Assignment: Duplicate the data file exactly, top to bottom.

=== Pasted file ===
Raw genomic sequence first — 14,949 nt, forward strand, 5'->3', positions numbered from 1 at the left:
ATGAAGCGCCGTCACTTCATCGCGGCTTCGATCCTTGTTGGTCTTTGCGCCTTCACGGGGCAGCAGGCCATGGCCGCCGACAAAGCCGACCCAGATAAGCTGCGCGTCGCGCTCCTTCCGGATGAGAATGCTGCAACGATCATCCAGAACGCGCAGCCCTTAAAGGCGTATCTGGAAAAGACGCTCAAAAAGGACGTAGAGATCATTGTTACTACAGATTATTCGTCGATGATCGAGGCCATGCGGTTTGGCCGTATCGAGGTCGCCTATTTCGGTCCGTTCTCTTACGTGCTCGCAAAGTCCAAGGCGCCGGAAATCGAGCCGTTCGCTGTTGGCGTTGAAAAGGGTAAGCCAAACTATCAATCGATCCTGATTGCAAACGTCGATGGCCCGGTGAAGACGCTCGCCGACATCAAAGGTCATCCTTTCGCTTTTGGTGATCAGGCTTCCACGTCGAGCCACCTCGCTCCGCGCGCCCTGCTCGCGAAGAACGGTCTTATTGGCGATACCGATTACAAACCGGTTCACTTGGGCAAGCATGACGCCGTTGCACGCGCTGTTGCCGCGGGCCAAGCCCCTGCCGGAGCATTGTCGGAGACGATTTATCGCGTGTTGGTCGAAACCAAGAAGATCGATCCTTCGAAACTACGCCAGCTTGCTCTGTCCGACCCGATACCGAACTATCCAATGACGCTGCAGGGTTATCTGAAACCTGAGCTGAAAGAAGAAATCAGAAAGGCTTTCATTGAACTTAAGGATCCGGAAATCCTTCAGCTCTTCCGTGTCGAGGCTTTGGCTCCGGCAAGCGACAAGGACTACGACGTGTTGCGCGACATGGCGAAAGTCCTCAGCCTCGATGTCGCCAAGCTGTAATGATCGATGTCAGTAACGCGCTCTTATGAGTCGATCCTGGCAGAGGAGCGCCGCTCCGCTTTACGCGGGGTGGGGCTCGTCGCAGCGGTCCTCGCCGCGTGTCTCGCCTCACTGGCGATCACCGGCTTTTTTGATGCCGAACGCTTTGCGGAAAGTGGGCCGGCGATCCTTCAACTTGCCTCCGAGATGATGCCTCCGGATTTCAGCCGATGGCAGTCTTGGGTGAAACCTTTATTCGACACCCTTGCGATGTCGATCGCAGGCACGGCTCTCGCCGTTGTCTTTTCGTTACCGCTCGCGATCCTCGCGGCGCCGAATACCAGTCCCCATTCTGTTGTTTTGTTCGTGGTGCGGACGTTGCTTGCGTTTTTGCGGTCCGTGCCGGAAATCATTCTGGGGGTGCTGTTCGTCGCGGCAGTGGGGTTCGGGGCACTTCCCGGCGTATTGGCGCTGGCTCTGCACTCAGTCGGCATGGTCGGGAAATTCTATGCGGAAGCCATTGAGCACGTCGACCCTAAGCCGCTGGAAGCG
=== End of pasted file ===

Raw genomic sequence first — 14,949 nt, forward strand, 5'->3', positions numbered from 1 at the left:
ATGAAGCGCCGTCACTTCATCGCGGCTTCGATCCTTGTTGGTCTTTGCGCCTTCACGGGGCAGCAGGCCATGGCCGCCGACAAAGCCGACCCAGATAAGCTGCGCGTCGCGCTCCTTCCGGATGAGAATGCTGCAACGATCATCCAGAACGCGCAGCCCTTAAAGGCGTATCTGGAAAAGACGCTCAAAAAGGACGTAGAGATCATTGTTACTACAGATTATTCGTCGATGATCGAGGCCATGCGGTTTGGCCGTATCGAGGTCGCCTATTTCGGTCCGTTCTCTTACGTGCTCGCAAAGTCCAAGGCGCCGGAAATCGAGCCGTTCGCTGTTGGCGTTGAAAAGGGTAAGCCAAACTATCAATCGATCCTGATTGCAAACGTCGATGGCCCGGTGAAGACGCTCGCCGACATCAAAGGTCATCCTTTCGCTTTTGGTGATCAGGCTTCCACGTCGAGCCACCTCGCTCCGCGCGCCCTGCTCGCGAAGAACGGTCTTATTGGCGATACCGATTACAAACCGGTTCACTTGGGCAAGCATGACGCCGTTGCACGCGCTGTTGCCGCGGGCCAAGCCCCTGCCGGAGCATTGTCGGAGACGATTTATCGCGTGTTGGTCGAAACCAAGAAGATCGATCCTTCGAAACTACGCCAGCTTGCTCTGTCCGACCCGATACCGAACTATCCAATGACGCTGCAGGGTTATCTGAAACCTGAGCTGAAAGAAGAAATCAGAAAGGCTTTCATTGAACTTAAGGATCCGGAAATCCTTCAGCTCTTCCGTGTCGAGGCTTTGGCTCCGGCAAGCGACAAGGACTACGACGTGTTGCGCGACATGGCGAAAGTCCTCAGCCTCGATGTCGCCAAGCTGTAATGATCGATGTCAGTAACGCGCTCTTATGAGTCGATCCTGGCAGAGGAGCGCCGCTCCGCTTTACGCGGGGTGGGGCTCGTCGCAGCGGTCCTCGCCGCGTGTCTCGCCTCACTGGCGATCACCGGCTTTTTTGATGCCGAACGCTTTGCGGAAAGTGGGCCGGCGATCCTTCAACTTGCCTCCGAGATGATGCCTCCGGATTTCAGCCGATGGCAGTCTTGGGTGAAACCTTTATTCGACACCCTTGCGATGTCGATCGCAGGCACGGCTCTCGCCGTTGTCTTTTCGTTACCGCTCGCGATCCTCGCGGCGCCGAATACCAGTCCCCATTCTGTTGTTTTGTTCGTGGTGCGGACGTTGCTTGCGTTTTTGCGGTCCGTGCCGGAAATCATTCTGGGGGTGCTGTTCGTCGCGGCAGTGGGGTTCGGGGCACTTCCCGGCGTATTGGCGCTGGCTCTGCACTCAGTCGGCATGGTCGGGAAATTCTATGCGGAAGCCATTGAGCACGTCGACCCTAAGCCGCTGGAAGCG